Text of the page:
It occurred to me the other day that I write about “being self-aware” a lot on this blog. I preach about it, I talk about it, but I’ve never really dug into it and explained the importance of it. Seems kind of obvious, right? “Self-awareness,” I mean how difficult can that be?
Self-awareness is the capacity for introspection and the ability to reconcile oneself as an individual separate from the environment and other individuals.
(I got that definition from Wikipedia, but don’t judge me on that page because it’s really poorly researched. All the rest is my own knowledge.)
In my experience, it can be really difficult. Self-awareness is holding a mirror up into your soul, so to speak. It’s not just saying things like, “Oh, I can be really awkward at social gatherings,” but more so. Self-awareness is knowing why we cry, we get angry, or we run away from things that scare us. Sometimes, we’re in the right to run away and sometimes we run away because we learned to run away.
When I first entered my program we were warned. All of our professors gave us a speech with the jist of, “This program can be academically challenging on occasion, but we are more interested in challenging you personally. We’re going to stir up those things inside of you that you need to face before you see your clients. If we don’t do it, your clients will. Better you work through it now than in the middle of a session or in the middle of your life.”
They weren’t joking. I have done more work on myself than I had ever thought possible in the last 2 years. Some of the work was uplifting and some of it was downright scary and unpleasant. I had to look at things about myself I didn’t want to deal with and I had made countless excuses for not addressing. My penchant for burning bridges is a great example. What I once justified as me just rejecting the world’s lot of douchebags became a well-earned look at myself. It became a lesson in learning how to forgive, something I was never particularly good at or happy to do.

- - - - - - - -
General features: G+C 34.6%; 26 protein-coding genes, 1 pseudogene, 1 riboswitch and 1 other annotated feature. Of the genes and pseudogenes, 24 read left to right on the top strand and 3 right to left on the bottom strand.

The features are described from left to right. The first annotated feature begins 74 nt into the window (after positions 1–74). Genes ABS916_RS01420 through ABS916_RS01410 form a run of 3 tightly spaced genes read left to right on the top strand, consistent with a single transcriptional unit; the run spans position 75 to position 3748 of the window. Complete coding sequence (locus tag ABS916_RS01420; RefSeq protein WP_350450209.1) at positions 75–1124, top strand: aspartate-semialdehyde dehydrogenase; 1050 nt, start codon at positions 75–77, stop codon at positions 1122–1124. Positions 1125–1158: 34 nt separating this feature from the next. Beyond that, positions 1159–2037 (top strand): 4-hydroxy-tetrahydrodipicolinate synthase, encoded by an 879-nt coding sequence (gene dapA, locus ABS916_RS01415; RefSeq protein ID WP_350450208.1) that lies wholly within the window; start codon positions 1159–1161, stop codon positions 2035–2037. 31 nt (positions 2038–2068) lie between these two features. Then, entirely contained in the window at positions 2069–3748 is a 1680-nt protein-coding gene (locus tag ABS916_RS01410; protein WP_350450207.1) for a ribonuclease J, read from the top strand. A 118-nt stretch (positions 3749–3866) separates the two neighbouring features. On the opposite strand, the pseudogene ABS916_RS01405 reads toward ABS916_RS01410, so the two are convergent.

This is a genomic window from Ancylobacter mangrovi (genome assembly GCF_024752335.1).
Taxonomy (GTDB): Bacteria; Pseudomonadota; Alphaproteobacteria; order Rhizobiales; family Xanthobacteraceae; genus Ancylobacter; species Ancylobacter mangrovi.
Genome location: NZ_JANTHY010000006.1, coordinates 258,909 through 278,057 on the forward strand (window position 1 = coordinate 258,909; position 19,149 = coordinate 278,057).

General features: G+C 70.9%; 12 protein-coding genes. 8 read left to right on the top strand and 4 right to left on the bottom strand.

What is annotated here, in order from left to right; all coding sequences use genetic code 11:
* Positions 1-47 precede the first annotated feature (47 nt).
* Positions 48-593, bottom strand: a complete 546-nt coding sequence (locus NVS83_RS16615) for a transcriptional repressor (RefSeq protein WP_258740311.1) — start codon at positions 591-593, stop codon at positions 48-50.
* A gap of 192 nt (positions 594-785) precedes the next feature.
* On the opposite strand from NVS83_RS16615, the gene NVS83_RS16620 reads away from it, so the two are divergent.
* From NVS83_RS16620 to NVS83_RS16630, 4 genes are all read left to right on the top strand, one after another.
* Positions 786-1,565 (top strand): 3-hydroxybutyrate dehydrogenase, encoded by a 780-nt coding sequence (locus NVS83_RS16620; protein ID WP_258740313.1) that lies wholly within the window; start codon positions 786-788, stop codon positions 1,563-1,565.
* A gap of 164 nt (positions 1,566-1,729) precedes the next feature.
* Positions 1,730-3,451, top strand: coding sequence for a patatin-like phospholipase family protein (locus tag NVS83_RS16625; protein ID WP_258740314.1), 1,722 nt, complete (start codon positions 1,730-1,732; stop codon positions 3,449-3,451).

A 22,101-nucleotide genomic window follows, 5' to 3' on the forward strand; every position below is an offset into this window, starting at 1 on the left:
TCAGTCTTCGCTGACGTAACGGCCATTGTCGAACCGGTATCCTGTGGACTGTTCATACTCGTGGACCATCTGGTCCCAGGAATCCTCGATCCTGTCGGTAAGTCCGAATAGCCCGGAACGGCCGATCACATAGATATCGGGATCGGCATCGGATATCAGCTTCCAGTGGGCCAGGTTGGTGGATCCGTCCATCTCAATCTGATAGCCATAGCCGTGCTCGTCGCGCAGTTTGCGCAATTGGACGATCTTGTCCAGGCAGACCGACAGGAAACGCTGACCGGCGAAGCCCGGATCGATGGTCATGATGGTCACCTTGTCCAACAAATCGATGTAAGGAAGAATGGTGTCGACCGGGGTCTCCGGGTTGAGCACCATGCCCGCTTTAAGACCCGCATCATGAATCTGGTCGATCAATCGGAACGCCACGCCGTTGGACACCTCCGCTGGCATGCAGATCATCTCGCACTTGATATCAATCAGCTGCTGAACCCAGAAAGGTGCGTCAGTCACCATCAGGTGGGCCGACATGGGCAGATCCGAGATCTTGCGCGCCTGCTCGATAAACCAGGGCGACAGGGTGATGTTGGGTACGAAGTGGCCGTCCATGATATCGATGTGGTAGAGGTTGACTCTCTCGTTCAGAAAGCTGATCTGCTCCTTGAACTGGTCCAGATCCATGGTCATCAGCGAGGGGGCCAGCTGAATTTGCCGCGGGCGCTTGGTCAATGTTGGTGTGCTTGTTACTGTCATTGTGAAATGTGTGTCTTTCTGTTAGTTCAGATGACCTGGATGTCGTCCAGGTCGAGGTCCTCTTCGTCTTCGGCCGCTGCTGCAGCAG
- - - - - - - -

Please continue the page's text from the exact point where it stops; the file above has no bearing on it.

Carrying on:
So, what is the benefit of self-awareness? Not a whole lot at first. It’s like digging out a stable. Lots of poop until it’s all clean and you can get it ready for something to live in there. Okay, that was a terrible metaphor. You get what I’m saying though. Some of us only have a little to scrub out, some of us have a lot. Some of us think we’re fine until we find ourselves crying over stalks of broccoli in the grocery store without any known reason.
Maybe we hate broccoli. Maybe we have memories of our grandmother cooking us broccoli who just happened to pass away three weeks ago. The point of self-awareness is finding out why we do and feel the things we do.
The point is that we have to be willing to look in the mirror and know ourselves. When we practice self-awareness, we accept and examine our current behavior and try to rectify it with our internal values and standards. We become objective observers of ourselves. We take away our bias when we look in the mirror and we see ourselves in the most accurate light.
Through this objectivity, we can truly change and work towards being self-actualized.
If you’re struggling in this and you’re having a hard time cleaning out your stable, try to stop judging the crap your digging out and look instead at the goal you’ve set for yourself. It’s no good judging what you don’t want to be a part of you anymore, but it is worth looking at what you want to see when you look in the mirror.